JUnit Annotations

It is a special form of syntactic meta-data that can be added to Java source code for better code readability and structure. Variables, parameters, packages, methods, and classes can be annotated.

Annotations were introduced in Junit4, which makes Java code more readable and simple. This is the big difference between Junit3 and Junit4 that Junit4 is annotation based.

With the knowledge of annotations in Junit5, one can easily learn and implement a JUnit testing

 

Annotations for Junit testing

The Junit framework is annotation based, so let’s see the annotations that can be used while writing the test cases.

@Test annotation specifies that the method is the test method.

@Test(timeout=1000) annotation specifies that the method will be failed if it takes longer than 1000 milliseconds (1 second).

@BeforeClass annotation specifies that the method will be invoked only once, before starting all the tests.

@Before annotation specifies that the method will be invoked before each test.

@After annotation specifies that the method will be invoked after each test.

@AfterClass annotation specifies that method will be invoked only once, after finishing all the tests.

 

Example Of Anotation Based Example:

package guru99.junit;        

import static org.junit.Assert.assertEquals;               

import static org.junit.Assert.assertFalse;           

 import java.util.ArrayList;       

 import org.junit.After;       

import org.junit.AfterClass;       

import org.junit.Before;       

import org.junit.BeforeClass;       

import org.junit.Ignore;       

import org.junit.Test;       

 

public class JunitAnnotationsExample {               

    private ArrayList<String> list;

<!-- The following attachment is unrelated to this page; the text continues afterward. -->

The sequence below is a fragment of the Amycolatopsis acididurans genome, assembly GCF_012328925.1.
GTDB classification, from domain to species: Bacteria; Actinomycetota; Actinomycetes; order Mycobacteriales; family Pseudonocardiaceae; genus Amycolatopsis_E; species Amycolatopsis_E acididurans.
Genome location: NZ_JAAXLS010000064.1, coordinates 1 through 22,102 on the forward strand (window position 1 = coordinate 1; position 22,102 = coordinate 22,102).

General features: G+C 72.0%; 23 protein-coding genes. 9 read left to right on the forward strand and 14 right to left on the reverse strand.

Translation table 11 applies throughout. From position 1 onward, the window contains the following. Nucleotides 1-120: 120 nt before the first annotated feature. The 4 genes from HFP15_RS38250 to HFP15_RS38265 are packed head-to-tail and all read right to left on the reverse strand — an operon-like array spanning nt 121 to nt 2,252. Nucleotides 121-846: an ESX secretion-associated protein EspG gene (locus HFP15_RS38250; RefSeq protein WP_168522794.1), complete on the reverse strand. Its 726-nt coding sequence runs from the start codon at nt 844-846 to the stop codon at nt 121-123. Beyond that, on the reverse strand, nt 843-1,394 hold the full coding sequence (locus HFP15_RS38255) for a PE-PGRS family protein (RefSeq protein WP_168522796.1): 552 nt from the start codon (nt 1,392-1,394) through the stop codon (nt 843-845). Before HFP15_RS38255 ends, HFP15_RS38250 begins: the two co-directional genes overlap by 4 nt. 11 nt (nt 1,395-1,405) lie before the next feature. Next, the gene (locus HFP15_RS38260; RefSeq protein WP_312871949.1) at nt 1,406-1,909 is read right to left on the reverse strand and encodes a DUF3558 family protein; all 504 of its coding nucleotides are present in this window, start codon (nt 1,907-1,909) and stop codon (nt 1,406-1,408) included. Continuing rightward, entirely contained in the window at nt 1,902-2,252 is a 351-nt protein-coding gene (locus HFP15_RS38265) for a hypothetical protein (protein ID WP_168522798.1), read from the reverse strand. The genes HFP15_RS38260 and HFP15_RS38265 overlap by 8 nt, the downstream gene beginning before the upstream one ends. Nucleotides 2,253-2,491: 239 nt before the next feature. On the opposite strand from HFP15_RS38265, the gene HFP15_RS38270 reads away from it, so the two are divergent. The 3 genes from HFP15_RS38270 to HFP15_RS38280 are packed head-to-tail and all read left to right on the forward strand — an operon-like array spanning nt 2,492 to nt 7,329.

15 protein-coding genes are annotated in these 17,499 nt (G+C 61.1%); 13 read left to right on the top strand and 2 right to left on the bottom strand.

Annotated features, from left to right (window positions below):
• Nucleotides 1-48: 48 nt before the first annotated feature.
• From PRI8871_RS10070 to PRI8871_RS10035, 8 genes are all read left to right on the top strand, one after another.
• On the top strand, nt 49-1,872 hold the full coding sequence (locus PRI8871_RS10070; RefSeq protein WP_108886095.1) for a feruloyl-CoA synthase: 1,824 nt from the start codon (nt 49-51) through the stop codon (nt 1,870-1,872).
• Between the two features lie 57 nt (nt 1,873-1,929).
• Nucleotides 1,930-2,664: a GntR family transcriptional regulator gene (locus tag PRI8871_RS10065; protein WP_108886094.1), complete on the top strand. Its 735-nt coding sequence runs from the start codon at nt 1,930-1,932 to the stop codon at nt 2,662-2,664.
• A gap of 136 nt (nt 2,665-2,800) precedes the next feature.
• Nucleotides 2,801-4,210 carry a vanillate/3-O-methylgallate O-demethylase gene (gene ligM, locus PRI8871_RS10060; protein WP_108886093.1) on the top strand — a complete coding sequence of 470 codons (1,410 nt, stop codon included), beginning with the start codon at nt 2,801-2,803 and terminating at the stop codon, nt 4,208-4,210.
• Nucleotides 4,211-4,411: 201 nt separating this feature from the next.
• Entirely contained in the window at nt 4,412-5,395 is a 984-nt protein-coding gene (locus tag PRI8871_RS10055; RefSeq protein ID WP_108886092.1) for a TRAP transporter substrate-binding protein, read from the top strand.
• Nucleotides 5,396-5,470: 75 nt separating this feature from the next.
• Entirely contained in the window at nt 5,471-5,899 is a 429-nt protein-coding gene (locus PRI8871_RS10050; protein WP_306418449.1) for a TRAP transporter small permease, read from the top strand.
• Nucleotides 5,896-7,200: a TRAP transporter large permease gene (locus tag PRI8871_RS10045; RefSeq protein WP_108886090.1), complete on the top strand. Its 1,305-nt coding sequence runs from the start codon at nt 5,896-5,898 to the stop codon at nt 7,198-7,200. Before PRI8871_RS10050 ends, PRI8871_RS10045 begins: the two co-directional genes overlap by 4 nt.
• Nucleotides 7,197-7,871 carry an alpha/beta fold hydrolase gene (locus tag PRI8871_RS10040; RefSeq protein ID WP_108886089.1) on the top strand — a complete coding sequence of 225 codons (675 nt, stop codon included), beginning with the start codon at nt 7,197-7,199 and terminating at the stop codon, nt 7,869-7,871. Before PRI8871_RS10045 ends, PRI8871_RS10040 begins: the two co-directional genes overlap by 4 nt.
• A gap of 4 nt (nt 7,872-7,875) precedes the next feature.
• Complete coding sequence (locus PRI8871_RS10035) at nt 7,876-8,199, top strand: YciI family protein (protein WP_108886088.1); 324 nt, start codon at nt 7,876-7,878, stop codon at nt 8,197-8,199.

@BeforeClass       

    public static void m1() {                           

        System.out.println(“Using @BeforeClass , executed before all test cases “);                   

    }       

 @Before       

    public void m2() {                   

        list = new ArrayList<String>();                   

        System.out.println(“Using @Before annotations ,executed before each test cases “);                   

    }      

 @AfterClass       

    public static void m3() {                           

        System.out.println(“Using @AfterClass ,executed after all test cases”);                   

    }       

 

    @After       

    public void m4() {                   

        list.clear();            

        System.out.println(“Using @After ,executed after each test cases”);                   

    }       

 @Test       

    public void m5() {                   

        list.add(“test”);                   

        assertFalse(list.isEmpty());            

        assertEquals(1, list.size());           

    }       

@Ignore      

    public void m6() {                   

        System.out.println(“Using @Ignore , this execution is ignored”);                   

    }       

 

    @Test(timeout = 10)           

    public void m7() {                   

        System.out.println(“Using @Test(timeout),it can be used to enforce timeout in JUnit4 test case”);                   

    }       

 

    @Test(expected = NoSuchMethodException.class)                   

    public void m8() {                   

        System.out.println(“Using @Test(expected) ,it will check for specified exception during its execution”);                   

 

    }       

 

}